Cleveland School Reform Plan To Come With Hefty Price Tag

Cleveland taxpayers hoping for an inner-city renaissance following passage of a local school reform bill have been quickly disappointed, as Mayor Frank Jackson has revealed a levy proposal which would increase local property taxes by 50 percent. The Cleveland Plan, hailed by Governor John Kasich as “a model for the country,” is the product of months of cooperation between Kasich, and Republican, and Jackson, a Democrat.

Although the Cleveland Plan purports to tackle difficult reforms, Jackson – who spent months pitching his plan to legislators and the Governor’s Office – announced plans to enact a million-dollar campaign for a large tax hike the same day the Cleveland Plan was signed by the governor.

The tax levy, if approved by voters this fall, would provide an estimated $77 million yearly to a school district with an annual budget already exceeding $1 billion. The average tax burden placed on Cleveland homeowners would be an additional $294 per year for the next four years.

As recently as March, state and local teachers’ unions opposed earlier versions of the proposal, but seem to have rallied behind the campaign to pay for the Cleveland Plan. On July 18, Cleveland Teachers Union Sergeant-at-Arms Tracy Radich indicated to the Cleveland Plain Dealer that the local union was in favor of the tax hike and would assist the levy campaign.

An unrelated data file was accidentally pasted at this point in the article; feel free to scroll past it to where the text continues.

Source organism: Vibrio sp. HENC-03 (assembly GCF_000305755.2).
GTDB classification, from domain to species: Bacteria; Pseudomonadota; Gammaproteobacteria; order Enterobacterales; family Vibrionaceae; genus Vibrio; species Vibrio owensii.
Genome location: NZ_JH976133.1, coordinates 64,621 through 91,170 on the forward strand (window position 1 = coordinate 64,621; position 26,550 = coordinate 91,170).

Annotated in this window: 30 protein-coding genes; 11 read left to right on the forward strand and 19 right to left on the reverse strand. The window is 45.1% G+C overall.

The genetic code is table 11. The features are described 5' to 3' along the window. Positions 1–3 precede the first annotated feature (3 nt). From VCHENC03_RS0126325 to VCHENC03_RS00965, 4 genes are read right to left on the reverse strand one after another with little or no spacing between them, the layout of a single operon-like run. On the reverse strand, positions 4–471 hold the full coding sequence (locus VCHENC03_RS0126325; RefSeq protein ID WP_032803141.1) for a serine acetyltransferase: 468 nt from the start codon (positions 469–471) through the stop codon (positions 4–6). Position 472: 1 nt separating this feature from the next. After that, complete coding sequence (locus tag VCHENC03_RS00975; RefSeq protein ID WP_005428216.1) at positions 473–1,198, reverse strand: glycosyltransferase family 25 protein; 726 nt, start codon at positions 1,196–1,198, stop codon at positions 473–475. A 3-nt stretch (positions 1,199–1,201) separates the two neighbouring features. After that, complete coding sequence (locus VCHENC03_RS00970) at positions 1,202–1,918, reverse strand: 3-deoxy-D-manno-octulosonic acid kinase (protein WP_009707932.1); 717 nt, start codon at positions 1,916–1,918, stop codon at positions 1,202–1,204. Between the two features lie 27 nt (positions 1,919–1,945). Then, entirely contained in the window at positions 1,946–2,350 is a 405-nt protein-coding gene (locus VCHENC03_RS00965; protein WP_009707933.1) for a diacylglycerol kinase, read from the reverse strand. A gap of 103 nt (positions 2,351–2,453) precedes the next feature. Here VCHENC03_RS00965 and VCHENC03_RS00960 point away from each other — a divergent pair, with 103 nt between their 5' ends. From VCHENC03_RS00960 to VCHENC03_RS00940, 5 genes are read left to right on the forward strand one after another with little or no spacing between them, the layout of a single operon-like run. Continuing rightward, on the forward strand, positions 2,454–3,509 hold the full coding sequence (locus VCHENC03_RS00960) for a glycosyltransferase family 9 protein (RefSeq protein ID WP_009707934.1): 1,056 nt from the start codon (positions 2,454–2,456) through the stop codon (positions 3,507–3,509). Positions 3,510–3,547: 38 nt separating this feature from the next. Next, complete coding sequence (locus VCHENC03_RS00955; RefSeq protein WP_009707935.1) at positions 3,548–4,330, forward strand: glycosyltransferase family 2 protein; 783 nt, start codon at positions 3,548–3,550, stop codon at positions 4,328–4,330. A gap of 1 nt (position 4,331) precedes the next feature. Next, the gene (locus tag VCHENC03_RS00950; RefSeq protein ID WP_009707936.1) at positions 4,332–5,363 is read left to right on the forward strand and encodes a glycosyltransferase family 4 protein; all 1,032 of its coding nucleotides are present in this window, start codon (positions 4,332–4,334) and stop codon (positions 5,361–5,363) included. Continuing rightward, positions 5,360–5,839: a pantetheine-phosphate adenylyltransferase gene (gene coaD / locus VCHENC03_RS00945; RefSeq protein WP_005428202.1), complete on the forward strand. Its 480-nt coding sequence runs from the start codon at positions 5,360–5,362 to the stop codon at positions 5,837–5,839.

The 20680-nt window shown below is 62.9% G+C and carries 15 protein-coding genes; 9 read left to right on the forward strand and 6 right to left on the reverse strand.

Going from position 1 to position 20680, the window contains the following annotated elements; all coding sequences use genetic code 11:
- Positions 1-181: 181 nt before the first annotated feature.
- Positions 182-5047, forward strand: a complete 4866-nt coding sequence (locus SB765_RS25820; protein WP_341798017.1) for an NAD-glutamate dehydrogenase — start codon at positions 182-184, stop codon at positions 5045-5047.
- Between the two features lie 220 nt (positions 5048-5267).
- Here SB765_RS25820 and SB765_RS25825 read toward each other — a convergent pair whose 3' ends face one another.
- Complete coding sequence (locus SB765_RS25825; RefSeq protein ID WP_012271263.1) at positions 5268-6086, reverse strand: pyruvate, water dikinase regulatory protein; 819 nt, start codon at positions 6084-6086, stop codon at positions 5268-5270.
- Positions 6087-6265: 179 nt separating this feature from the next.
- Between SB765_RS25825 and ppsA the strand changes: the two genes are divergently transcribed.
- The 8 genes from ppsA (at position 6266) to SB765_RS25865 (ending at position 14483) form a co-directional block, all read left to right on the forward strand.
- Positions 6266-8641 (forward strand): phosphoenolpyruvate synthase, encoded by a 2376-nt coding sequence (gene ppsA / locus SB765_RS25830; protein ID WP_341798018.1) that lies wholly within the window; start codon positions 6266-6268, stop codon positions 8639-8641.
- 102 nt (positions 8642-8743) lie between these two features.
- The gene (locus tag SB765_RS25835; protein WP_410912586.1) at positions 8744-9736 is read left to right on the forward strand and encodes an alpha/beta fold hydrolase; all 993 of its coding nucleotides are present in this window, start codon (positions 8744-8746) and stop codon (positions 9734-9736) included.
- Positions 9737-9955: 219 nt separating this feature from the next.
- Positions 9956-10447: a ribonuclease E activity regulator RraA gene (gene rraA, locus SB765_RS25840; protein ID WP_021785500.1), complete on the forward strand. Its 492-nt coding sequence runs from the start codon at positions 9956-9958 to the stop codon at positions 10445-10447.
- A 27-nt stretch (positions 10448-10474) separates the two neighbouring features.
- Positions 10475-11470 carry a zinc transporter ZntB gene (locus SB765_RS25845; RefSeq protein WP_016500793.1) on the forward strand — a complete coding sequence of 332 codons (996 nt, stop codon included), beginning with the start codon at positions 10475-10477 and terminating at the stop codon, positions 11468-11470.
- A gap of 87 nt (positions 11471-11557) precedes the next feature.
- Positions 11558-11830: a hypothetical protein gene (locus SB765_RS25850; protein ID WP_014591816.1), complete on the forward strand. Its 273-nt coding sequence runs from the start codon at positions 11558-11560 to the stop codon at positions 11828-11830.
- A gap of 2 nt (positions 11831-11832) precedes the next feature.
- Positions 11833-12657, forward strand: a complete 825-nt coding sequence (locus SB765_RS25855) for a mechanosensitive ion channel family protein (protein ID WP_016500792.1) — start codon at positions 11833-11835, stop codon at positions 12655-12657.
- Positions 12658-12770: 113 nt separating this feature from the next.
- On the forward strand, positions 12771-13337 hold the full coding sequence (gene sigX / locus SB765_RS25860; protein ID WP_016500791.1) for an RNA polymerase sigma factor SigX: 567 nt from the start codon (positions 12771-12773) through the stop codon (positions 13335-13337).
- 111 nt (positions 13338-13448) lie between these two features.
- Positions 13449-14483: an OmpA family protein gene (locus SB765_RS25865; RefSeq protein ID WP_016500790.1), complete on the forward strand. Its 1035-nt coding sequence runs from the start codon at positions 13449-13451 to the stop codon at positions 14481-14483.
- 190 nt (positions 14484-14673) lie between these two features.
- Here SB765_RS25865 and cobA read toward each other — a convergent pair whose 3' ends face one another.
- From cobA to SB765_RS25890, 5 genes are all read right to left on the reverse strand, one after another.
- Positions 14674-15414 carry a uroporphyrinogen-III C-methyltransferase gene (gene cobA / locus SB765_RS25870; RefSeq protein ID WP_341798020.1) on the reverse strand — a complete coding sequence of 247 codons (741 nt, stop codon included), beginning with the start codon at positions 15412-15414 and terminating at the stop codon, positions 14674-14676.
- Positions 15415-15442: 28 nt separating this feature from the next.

“There hasn’t been any new revenue to the district in over 16 years,” Radich said. “The real people hurt by that are the students.”

However, only not all parties involved share Radich’s enthusiasm for the 15 mill property tax levy. Local politicians have suggested the proposal will be extremely unpopular with Cleveland voters.

Councilman Zack Reed, a Democrat, predicted the tax hike would “go down in utter defeat,” a prediction echoed by Councilman Mike Polensek, who said that some of his constituents simply can’t afford the basic necessities of life, much less Jackson’s tax hike.

“I’ve got a lady with no utilities in her house – no water, no gas, no electric – and we’re going to ask her to pay another 15 mills?” Polensek asked. “The calls I’m getting from people aren’t about being anti-education or anti-kids. They’re stretched. They’re having a hard time paying their bills.”

Polensek, an Executive Board member of the Cuyahoga County Democratic Party, continued, “I hope they dispense Depends when they announce it, so that when homeowners crap their pants it doesn’t get too messy.”

Despite some superficial comparisons to Senate Bill 5, the public employee union reform bill overturned by referendum in 2011, the Cleveland Plan appears to offer few changes that will help taxpayers reduce costs to match revenue, instead of raising taxes to meet the Cleveland Teachers Union’s demands.

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